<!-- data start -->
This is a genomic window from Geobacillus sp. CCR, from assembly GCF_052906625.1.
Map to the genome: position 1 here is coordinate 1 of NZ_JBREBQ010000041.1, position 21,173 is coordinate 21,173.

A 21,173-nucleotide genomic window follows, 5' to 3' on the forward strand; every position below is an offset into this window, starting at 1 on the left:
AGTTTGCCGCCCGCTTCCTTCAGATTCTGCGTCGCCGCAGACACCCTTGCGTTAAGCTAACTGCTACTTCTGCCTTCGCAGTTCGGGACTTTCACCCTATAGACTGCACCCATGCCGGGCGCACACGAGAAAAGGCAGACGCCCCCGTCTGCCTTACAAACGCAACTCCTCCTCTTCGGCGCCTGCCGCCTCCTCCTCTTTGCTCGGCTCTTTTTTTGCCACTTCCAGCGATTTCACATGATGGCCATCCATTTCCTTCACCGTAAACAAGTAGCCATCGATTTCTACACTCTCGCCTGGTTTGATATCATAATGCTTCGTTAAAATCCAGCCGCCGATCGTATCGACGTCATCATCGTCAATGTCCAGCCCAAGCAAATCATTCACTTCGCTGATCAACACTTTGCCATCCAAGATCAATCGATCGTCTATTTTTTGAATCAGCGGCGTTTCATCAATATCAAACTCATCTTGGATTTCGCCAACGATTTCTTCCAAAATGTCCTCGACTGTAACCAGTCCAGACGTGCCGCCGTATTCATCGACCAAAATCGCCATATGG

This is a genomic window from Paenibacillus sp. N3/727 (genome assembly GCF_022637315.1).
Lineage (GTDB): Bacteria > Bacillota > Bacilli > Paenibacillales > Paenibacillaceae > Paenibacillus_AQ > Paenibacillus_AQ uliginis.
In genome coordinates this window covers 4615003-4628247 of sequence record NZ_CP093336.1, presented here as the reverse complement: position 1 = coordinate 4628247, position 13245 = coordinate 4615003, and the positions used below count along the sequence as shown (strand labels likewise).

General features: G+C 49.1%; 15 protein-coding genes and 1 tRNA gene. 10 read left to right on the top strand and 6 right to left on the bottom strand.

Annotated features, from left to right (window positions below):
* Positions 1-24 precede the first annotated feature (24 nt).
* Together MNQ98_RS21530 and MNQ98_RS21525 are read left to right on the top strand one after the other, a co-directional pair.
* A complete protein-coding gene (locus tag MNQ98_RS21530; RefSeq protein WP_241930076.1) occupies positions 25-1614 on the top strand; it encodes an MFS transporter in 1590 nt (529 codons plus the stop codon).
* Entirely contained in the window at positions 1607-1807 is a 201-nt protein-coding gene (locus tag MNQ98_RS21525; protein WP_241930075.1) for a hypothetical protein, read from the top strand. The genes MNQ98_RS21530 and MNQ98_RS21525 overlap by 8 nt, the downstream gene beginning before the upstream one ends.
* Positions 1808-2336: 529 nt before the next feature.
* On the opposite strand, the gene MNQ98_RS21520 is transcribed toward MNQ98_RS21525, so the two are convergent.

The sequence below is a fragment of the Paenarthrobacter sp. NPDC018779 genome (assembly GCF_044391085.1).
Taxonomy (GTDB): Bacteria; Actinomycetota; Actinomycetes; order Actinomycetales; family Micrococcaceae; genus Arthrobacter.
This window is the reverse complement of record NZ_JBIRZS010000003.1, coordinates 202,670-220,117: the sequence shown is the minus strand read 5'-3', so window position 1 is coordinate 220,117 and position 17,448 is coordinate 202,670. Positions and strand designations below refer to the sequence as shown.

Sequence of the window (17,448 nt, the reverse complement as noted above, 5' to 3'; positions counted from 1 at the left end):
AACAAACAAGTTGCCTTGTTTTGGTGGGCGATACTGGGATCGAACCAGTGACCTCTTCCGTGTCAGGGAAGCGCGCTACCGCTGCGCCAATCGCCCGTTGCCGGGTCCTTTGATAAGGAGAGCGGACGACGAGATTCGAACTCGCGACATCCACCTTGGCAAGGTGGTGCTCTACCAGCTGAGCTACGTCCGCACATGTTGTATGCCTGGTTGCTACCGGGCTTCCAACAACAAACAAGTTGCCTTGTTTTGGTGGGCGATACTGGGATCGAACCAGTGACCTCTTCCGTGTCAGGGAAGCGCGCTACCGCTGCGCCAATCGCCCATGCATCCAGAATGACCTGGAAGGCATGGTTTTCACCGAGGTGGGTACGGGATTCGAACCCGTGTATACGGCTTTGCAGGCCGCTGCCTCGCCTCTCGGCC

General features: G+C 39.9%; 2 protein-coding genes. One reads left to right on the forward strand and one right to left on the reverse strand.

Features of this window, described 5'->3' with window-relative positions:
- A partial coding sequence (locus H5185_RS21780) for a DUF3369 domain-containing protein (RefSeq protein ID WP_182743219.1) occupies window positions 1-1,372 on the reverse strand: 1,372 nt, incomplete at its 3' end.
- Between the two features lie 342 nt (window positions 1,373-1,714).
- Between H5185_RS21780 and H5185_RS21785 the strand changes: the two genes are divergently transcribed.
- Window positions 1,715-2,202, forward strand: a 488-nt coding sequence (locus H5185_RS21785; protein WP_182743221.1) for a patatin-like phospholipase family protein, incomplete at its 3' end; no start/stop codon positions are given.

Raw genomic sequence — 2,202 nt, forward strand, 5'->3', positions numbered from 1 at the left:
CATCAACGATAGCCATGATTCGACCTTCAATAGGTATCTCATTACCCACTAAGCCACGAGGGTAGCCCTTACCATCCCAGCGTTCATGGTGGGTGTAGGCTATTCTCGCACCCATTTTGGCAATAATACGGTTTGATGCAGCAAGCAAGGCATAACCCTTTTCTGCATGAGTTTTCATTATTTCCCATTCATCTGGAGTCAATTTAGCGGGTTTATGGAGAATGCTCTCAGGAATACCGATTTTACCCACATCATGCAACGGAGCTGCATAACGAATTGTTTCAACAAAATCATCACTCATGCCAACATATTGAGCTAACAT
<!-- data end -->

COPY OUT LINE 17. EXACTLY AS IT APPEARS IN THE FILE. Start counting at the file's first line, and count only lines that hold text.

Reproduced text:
Taxonomy (GTDB): Bacteria; Actinomycetota; Actinomycetes; order Actinomycetales; family Micrococcaceae; genus Arthrobacter.